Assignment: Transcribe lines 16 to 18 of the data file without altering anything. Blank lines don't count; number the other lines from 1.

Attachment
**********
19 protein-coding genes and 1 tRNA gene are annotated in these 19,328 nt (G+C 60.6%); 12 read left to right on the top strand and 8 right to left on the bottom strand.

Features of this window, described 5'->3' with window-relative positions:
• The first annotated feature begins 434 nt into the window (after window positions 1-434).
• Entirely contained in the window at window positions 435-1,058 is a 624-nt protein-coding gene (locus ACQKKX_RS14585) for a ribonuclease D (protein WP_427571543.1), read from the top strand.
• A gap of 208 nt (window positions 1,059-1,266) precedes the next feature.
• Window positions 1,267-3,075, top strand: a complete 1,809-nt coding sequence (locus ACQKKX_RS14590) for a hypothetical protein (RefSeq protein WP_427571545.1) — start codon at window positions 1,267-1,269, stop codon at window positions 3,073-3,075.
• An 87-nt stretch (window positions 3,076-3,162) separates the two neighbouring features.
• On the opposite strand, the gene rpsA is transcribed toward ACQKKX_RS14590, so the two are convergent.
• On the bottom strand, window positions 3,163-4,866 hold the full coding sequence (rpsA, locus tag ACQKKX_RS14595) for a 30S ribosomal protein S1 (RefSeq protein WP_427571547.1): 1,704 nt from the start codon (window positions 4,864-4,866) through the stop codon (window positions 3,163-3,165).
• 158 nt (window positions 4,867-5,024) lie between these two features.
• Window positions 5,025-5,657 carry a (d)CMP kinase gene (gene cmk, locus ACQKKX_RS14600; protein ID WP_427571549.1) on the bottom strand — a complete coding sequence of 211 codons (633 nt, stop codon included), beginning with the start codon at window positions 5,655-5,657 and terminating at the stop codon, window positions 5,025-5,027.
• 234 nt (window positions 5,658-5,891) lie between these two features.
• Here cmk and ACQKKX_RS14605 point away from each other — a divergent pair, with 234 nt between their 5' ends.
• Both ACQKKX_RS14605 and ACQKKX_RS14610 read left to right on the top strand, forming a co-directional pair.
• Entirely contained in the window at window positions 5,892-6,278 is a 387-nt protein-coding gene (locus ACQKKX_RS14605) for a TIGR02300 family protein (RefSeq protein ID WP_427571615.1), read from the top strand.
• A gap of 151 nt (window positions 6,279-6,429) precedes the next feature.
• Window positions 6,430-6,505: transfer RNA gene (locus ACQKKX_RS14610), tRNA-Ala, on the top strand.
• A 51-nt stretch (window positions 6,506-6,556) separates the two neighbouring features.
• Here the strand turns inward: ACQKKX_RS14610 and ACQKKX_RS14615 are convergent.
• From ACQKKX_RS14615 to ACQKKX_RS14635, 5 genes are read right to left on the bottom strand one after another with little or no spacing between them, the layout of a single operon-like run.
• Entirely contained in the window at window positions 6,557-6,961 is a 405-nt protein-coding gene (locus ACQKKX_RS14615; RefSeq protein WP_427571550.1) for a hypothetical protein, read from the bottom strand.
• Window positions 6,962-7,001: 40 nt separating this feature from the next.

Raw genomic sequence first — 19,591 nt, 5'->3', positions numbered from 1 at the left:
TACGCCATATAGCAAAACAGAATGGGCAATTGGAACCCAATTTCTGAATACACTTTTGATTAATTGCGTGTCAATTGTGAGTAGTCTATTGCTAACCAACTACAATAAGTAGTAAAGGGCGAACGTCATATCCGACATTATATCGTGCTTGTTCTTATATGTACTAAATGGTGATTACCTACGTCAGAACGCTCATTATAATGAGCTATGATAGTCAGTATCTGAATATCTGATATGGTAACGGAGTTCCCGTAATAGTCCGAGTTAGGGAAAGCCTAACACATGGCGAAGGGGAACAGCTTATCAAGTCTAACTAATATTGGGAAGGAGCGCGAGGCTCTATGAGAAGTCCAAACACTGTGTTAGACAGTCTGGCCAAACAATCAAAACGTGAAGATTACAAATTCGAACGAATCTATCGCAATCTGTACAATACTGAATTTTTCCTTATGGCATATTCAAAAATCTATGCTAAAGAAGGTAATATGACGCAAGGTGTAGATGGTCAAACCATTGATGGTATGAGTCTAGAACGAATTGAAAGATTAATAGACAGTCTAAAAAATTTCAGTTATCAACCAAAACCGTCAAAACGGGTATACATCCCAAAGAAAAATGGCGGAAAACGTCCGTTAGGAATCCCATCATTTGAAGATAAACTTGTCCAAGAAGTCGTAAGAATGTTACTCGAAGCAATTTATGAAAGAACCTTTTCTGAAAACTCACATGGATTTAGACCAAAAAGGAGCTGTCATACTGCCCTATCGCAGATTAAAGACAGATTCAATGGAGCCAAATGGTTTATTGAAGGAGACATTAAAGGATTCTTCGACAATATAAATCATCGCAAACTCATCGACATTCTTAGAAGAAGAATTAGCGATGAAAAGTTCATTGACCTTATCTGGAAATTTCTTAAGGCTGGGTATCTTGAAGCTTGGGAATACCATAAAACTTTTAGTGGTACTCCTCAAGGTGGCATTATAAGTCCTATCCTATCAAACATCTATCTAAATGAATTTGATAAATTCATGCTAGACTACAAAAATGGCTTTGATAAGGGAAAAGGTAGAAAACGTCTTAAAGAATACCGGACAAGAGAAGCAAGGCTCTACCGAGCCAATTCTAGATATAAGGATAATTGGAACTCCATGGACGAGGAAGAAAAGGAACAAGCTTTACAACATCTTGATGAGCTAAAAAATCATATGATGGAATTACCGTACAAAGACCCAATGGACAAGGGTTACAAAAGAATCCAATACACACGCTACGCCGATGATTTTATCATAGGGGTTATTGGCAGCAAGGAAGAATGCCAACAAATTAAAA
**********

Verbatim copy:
• A gap of 151 nt (window positions 6,279-6,429) precedes the next feature.
• Window positions 6,430-6,505: transfer RNA gene (locus ACQKKX_RS14610), tRNA-Ala, on the top strand.
• A 51-nt stretch (window positions 6,506-6,556) separates the two neighbouring features.